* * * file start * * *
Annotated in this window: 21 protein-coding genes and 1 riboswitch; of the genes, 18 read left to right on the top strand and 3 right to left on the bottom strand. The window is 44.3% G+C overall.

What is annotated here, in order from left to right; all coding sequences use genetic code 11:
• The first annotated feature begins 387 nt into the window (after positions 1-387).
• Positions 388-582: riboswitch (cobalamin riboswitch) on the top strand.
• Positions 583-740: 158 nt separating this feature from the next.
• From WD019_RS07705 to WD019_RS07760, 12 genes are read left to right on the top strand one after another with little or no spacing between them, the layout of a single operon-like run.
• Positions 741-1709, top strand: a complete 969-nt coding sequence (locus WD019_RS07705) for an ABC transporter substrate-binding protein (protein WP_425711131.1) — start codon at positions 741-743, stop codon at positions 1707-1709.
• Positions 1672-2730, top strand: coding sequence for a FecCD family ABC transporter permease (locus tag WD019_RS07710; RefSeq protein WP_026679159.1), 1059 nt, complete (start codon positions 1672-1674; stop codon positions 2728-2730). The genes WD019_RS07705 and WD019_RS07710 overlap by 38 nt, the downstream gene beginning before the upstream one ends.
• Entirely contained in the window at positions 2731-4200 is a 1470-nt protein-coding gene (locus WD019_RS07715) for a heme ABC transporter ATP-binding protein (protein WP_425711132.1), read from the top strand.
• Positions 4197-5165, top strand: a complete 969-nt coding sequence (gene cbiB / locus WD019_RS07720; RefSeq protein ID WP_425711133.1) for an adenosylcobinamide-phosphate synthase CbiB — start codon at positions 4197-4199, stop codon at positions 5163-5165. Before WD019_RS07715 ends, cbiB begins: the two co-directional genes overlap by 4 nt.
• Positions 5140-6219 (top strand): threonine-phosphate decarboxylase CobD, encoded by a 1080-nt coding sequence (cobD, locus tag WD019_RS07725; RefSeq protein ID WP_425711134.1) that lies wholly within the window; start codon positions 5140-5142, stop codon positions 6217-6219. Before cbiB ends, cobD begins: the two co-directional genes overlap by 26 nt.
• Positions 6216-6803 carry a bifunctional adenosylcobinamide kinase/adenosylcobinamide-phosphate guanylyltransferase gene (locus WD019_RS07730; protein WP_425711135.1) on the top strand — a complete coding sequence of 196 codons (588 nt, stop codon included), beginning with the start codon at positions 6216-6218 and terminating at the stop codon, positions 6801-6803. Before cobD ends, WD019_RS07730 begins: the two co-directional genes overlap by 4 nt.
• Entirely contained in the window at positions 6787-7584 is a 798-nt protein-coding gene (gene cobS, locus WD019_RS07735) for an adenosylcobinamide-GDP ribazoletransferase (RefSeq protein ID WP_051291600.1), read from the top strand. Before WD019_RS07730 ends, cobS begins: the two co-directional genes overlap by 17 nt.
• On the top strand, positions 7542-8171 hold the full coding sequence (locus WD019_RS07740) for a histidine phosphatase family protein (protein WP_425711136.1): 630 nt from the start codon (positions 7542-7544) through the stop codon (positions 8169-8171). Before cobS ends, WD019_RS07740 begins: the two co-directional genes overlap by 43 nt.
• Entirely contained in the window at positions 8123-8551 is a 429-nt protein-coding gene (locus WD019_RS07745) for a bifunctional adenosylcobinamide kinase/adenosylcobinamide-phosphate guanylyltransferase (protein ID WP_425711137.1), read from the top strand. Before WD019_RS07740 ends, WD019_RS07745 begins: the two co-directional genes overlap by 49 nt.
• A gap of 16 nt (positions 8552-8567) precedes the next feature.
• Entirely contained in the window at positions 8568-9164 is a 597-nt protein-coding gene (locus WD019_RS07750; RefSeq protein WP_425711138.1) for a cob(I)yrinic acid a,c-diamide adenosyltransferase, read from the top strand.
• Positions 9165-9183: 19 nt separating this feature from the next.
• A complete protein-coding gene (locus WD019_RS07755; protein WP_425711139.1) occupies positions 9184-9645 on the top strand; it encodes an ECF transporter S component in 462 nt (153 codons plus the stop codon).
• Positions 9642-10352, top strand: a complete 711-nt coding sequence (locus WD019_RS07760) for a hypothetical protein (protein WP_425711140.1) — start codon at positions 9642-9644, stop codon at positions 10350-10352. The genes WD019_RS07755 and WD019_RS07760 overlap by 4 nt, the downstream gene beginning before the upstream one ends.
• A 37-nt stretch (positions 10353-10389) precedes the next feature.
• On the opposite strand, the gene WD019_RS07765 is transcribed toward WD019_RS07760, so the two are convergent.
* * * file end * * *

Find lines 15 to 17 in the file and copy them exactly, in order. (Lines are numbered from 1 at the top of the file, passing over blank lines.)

• Entirely contained in the window at positions 8123-8551 is a 429-nt protein-coding gene (locus WD019_RS07745) for a bifunctional adenosylcobinamide kinase/adenosylcobinamide-phosphate guanylyltransferase (protein ID WP_425711137.1), read from the top strand. Before WD019_RS07740 ends, WD019_RS07745 begins: the two co-directional genes overlap by 49 nt.
• A gap of 16 nt (positions 8552-8567) precedes the next feature.
• Entirely contained in the window at positions 8568-9164 is a 597-nt protein-coding gene (locus WD019_RS07750; RefSeq protein WP_425711138.1) for a cob(I)yrinic acid a,c-diamide adenosyltransferase, read from the top strand.